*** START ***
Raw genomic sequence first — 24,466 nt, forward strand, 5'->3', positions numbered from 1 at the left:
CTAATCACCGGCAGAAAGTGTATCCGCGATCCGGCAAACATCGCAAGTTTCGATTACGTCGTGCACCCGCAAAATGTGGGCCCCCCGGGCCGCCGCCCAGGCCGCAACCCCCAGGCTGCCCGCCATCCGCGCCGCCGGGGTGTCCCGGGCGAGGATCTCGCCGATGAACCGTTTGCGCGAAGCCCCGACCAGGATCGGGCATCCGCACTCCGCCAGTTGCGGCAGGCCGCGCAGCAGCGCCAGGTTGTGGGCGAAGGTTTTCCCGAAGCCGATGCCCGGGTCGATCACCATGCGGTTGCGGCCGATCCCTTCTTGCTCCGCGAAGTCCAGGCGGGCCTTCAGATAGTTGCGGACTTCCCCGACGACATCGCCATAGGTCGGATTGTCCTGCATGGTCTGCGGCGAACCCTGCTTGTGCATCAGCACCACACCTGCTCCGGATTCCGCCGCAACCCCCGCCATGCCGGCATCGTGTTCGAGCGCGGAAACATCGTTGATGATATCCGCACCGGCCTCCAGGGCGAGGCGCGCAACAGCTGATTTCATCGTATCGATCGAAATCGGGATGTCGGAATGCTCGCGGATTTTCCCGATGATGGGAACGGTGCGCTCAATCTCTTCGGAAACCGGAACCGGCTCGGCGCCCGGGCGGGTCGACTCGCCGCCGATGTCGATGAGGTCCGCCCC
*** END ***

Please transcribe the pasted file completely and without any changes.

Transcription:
Raw genomic sequence first — 24,466 nt, forward strand, 5'->3', positions numbered from 1 at the left:
CTAATCACCGGCAGAAAGTGTATCCGCGATCCGGCAAACATCGCAAGTTTCGATTACGTCGTGCACCCGCAAAATGTGGGCCCCCCGGGCCGCCGCCCAGGCCGCAACCCCCAGGCTGCCCGCCATCCGCGCCGCCGGGGTGTCCCGGGCGAGGATCTCGCCGATGAACCGTTTGCGCGAAGCCCCGACCAGGATCGGGCATCCGCACTCCGCCAGTTGCGGCAGGCCGCGCAGCAGCGCCAGGTTGTGGGCGAAGGTTTTCCCGAAGCCGATGCCCGGGTCGATCACCATGCGGTTGCGGCCGATCCCTTCTTGCTCCGCGAAGTCCAGGCGGGCCTTCAGATAGTTGCGGACTTCCCCGACGACATCGCCATAGGTCGGATTGTCCTGCATGGTCTGCGGCGAACCCTGCTTGTGCATCAGCACCACACCTGCTCCGGATTCCGCCGCAACCCCCGCCATGCCGGCATCGTGTTCGAGCGCGGAAACATCGTTGATGATATCCGCACCGGCCTCCAGGGCGAGGCGCGCAACAGCTGATTTCATCGTATCGATCGAAATCGGGATGTCGGAATGCTCGCGGATTTTCCCGATGATGGGAACGGTGCGCTCAATCTCTTCGGAAACCGGAACCGGCTCGGCGCCCGGGCGGGTCGACTCGCCGCCGATGTCGATGAGGTCCGCCCC